The thought of sending handwritten letters to a loved one is incredibly romantic. There's something so personal and intimate about it.

But these days, you're lucky if someone bothers to write some sort of greeting before he or she jumps right into the body of the email. Electronic correspondence obviously has its benefits. It's fast. It's easy. It's cheap. However, nothing gives you chills like staring into the cold, sobering Sans Serif type of an email.

What if we could send handwritten letters in a way that was just as easy as hitting "Send" on an email? New York-based company Bond has made all of that wishing and hoping a reality with robots that do the writing for you.

You read that correctly. Robots really are taking over the world. Just head over to Bond's website, choose your stationery and handwriting style, type in your message and send off your note to a special someone. Bond even provides some inspiration for a message in case you're having a bad case of writer's block.

What's even more exciting though is that Bond recently rolled out a service to have the robots create notes with your own handwriting. After you send back a handwriting sample to the company, the robot will study everything about it, from how you create the letters to spacing to distance from the margins, according to Fast Company. You can even draw or select a doodle to give your letter even more of a personal touch.

Once Bond receives your message, a robot will literally take a pen in hand and write out your letter. The robots write each letter one at a time, which means that no two notes will look the same, just as if a person was penning them.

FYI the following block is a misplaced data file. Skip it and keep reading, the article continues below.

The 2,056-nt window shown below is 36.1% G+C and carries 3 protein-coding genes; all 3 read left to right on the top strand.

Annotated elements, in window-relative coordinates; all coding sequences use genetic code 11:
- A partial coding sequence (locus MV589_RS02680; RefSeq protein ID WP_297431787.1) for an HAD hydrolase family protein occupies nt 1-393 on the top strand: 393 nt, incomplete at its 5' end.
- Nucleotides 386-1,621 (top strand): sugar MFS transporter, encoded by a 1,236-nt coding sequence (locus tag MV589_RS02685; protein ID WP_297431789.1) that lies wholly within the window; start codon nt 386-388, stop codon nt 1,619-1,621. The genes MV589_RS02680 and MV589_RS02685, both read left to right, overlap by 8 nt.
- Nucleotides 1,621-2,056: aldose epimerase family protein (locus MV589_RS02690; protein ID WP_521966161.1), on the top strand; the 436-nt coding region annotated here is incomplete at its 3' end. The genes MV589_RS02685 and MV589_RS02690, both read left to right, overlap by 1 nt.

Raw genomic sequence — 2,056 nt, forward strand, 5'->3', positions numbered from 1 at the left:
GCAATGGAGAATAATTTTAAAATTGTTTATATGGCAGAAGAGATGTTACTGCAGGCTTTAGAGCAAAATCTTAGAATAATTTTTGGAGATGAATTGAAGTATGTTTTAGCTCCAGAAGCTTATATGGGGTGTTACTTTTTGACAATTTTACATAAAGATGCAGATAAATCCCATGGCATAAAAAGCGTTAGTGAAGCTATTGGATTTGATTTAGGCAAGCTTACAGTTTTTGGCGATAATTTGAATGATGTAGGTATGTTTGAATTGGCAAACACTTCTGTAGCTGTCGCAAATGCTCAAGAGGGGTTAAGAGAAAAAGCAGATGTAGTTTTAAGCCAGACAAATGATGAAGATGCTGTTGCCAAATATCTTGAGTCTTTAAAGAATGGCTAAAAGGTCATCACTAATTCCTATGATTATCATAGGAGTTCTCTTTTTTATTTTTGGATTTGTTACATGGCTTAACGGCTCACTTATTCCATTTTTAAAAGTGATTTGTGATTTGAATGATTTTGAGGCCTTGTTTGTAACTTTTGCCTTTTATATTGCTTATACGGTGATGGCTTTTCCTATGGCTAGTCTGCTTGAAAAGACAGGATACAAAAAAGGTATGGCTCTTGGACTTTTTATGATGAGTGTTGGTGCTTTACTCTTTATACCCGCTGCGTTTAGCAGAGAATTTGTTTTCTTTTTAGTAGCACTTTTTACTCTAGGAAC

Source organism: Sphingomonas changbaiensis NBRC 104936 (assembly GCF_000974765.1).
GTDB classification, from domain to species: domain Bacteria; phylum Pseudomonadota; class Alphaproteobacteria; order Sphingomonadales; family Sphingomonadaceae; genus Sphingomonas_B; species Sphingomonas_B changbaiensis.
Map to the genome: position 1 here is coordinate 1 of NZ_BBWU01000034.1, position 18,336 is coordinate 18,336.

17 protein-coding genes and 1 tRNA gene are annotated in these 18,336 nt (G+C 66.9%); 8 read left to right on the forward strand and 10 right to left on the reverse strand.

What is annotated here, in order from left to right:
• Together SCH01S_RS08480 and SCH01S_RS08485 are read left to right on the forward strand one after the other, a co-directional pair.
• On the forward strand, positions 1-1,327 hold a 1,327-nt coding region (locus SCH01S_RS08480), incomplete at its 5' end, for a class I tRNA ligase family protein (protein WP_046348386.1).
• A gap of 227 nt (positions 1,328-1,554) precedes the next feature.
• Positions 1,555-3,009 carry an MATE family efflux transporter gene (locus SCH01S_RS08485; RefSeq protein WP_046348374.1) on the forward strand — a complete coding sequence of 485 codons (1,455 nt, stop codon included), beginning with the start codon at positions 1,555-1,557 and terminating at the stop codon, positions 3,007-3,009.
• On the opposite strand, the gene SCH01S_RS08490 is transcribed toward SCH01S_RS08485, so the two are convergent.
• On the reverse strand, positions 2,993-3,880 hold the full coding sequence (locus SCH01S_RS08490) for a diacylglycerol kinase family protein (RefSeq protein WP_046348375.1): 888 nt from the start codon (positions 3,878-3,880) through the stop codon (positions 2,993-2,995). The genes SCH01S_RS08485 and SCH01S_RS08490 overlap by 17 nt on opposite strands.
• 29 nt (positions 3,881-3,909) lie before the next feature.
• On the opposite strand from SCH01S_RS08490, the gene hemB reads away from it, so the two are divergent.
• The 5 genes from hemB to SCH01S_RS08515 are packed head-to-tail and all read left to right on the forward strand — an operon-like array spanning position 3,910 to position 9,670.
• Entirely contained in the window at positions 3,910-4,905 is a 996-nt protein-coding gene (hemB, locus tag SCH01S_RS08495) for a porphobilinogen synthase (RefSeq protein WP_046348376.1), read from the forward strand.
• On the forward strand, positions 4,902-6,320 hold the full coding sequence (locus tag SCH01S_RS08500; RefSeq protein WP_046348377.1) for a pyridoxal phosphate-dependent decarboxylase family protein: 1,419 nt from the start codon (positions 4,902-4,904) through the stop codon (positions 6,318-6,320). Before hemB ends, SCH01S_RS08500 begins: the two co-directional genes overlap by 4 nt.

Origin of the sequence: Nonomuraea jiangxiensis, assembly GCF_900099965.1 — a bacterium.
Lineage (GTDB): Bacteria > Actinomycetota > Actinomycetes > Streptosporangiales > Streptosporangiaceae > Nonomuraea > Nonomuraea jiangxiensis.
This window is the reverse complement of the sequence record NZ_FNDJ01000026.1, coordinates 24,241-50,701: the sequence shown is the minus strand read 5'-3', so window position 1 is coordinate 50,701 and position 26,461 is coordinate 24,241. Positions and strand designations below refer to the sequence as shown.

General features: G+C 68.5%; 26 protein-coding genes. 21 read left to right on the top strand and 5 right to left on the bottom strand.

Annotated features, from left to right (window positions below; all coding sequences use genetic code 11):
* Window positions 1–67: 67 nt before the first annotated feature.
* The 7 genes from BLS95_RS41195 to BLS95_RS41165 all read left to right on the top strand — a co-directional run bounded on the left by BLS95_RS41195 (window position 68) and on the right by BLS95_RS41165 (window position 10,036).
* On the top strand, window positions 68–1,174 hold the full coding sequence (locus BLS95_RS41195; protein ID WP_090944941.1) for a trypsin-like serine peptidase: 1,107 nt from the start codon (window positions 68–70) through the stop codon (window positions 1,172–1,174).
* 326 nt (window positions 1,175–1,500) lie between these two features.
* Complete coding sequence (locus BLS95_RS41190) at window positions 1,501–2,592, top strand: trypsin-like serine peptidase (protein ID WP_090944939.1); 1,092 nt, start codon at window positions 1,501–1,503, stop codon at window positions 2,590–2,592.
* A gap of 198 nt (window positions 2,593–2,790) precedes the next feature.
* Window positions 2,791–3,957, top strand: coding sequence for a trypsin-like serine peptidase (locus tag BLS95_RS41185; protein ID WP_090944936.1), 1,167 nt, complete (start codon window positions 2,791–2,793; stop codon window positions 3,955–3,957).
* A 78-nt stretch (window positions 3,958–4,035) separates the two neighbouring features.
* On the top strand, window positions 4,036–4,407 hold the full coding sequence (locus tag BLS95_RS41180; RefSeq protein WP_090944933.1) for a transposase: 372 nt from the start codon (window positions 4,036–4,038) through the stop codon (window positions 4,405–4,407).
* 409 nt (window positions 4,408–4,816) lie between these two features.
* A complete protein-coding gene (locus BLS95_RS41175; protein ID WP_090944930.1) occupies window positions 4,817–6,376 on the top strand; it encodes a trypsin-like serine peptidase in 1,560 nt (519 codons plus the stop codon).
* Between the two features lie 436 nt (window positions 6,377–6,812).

To me, sitting down and writing out one letter does not take that much time, so the effort and money (right now, it costs $199 to have the Bond robots analyze your handwriting) it takes to use this company to send a letter to someone doesn't seem worth it to me. (To choose one of the generic handwriting styles it costs $2.99 a card). I also feel like you would have to be pretty lazy to use this service. Just saying.

Part of the allure of receiving a handwritten note is also the fact that it took time and energy to write it. Sure, if the robot recreates your handwriting so convincingly, the recipient may never know that you didn't write the letter yourself, but you'll know.

However, where it seems like Bond will find the most success is among businesses, who could use the service for bulk mailings. As we've already discussed, receiving a handwritten letter in the mail makes people feel special, which could work in a company's favor. Right now, most of the company's orders come from businesses, according to Fast Company.

If the thought of robots taking over every aspect of our lives still freaks you out, you can always just take matters into your own hands. Bond also offers lessons to help you improve your handwriting with the company's handwriting experts. That'll really stick it to the robo-man.

Image: Kevin Walsh / Flickr

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